Influence and Outcome: The Making of a US Policy on Anti-Personnel Landmines.
SOUTH CAROLINA UNIV COLUMBIA
Pagination or Media Count:
In the spring of 1996, a very public and rancorous debate ensued over the question of whether the United States would lead, or even join in, the global effort to ban the manufacture and use of anti-personnel landmines. It was a debate that had been dragging on for a while among foreign policy elites and defense experts both in and out of uniform. However, in a very short period of time a series of events caused the issue to spill over into the public arena. Understanding the emotion and deep convictions that surround the issue of a permanent ban on anti-personnel landmines requires some appreciation for the unique place mines hold in the history of warfare. Few weapons have caused more suffering and engendered more terror in generations of foot soldiers and civilian victims of conflict than have the silent killers buried deep beneath the soil of the battlefield. Similarly, understanding the mechanics of attempting to draft and implement a ban on landmines requires one to become familiar with the legal aspects of landmines as weapons. Those who support a total ban on anti-personnel landmines, as well as those who advocate their use, find justification for their positions under international law as derived from both treaty and custom. Finally, a quick look at the recent history of international efforts to ban anti- personnel landmines is necessary to better understand how the issue made it from the meeting rooms of international conferences half a world away and onto the foreign policy agenda of the Clinton administration in early 1996.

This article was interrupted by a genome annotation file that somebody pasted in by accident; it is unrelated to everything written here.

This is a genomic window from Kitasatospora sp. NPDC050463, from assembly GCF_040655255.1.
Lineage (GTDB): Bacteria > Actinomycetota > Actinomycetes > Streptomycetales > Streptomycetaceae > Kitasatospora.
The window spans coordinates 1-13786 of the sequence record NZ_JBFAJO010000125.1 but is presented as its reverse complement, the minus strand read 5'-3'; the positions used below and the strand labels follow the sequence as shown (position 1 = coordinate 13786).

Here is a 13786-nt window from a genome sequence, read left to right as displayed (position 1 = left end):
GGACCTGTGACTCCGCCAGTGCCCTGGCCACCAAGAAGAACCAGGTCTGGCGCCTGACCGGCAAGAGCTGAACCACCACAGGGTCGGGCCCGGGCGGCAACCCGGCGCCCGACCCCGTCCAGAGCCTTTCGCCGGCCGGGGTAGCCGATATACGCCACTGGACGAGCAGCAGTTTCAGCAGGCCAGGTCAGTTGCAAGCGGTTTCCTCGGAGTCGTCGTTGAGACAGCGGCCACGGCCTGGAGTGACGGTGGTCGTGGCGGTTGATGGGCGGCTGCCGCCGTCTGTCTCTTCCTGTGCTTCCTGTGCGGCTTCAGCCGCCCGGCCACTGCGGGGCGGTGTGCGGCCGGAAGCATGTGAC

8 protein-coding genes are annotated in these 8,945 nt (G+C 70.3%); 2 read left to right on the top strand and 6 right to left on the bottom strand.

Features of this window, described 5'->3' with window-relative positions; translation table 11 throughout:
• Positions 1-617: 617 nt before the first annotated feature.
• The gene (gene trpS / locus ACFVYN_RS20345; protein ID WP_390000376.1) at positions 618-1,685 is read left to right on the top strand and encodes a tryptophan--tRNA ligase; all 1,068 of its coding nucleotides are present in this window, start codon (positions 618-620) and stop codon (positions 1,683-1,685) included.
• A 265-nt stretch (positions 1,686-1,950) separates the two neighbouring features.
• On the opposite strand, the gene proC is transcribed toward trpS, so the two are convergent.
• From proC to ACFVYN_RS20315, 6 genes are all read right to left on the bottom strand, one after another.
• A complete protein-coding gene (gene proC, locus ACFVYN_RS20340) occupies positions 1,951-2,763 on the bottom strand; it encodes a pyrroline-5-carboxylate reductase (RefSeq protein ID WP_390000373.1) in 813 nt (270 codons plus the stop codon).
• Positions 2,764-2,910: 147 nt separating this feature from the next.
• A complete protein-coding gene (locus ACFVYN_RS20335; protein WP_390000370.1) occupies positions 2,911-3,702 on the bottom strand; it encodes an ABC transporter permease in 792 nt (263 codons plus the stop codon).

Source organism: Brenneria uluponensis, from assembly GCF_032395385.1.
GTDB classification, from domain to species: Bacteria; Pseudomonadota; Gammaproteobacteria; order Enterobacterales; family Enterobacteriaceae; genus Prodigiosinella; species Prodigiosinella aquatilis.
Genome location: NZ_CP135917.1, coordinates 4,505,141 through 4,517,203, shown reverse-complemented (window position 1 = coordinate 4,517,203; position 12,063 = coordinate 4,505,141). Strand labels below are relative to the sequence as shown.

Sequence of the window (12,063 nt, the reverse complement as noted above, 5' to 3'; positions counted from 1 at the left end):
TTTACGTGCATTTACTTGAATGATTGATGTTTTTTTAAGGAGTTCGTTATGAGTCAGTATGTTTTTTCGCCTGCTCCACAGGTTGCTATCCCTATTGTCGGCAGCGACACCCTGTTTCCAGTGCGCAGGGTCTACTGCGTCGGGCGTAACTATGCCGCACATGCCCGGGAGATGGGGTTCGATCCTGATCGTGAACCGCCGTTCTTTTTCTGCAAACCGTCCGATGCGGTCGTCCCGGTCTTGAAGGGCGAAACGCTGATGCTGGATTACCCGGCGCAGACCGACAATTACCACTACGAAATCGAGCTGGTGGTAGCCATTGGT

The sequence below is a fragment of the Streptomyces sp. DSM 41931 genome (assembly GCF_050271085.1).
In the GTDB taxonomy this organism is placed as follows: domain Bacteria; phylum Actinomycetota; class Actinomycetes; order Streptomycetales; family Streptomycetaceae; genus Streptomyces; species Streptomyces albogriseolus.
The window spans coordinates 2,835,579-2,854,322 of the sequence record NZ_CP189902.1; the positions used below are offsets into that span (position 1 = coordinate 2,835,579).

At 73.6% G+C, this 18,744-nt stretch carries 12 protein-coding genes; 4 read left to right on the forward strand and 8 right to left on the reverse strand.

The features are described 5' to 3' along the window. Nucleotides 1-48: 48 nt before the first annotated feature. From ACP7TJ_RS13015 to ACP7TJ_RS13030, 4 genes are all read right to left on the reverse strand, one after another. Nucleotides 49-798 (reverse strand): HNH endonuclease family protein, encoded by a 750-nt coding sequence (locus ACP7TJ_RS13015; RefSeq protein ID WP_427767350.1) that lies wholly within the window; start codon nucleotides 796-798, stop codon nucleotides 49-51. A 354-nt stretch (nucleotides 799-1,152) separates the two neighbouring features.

- Land Mine Warfare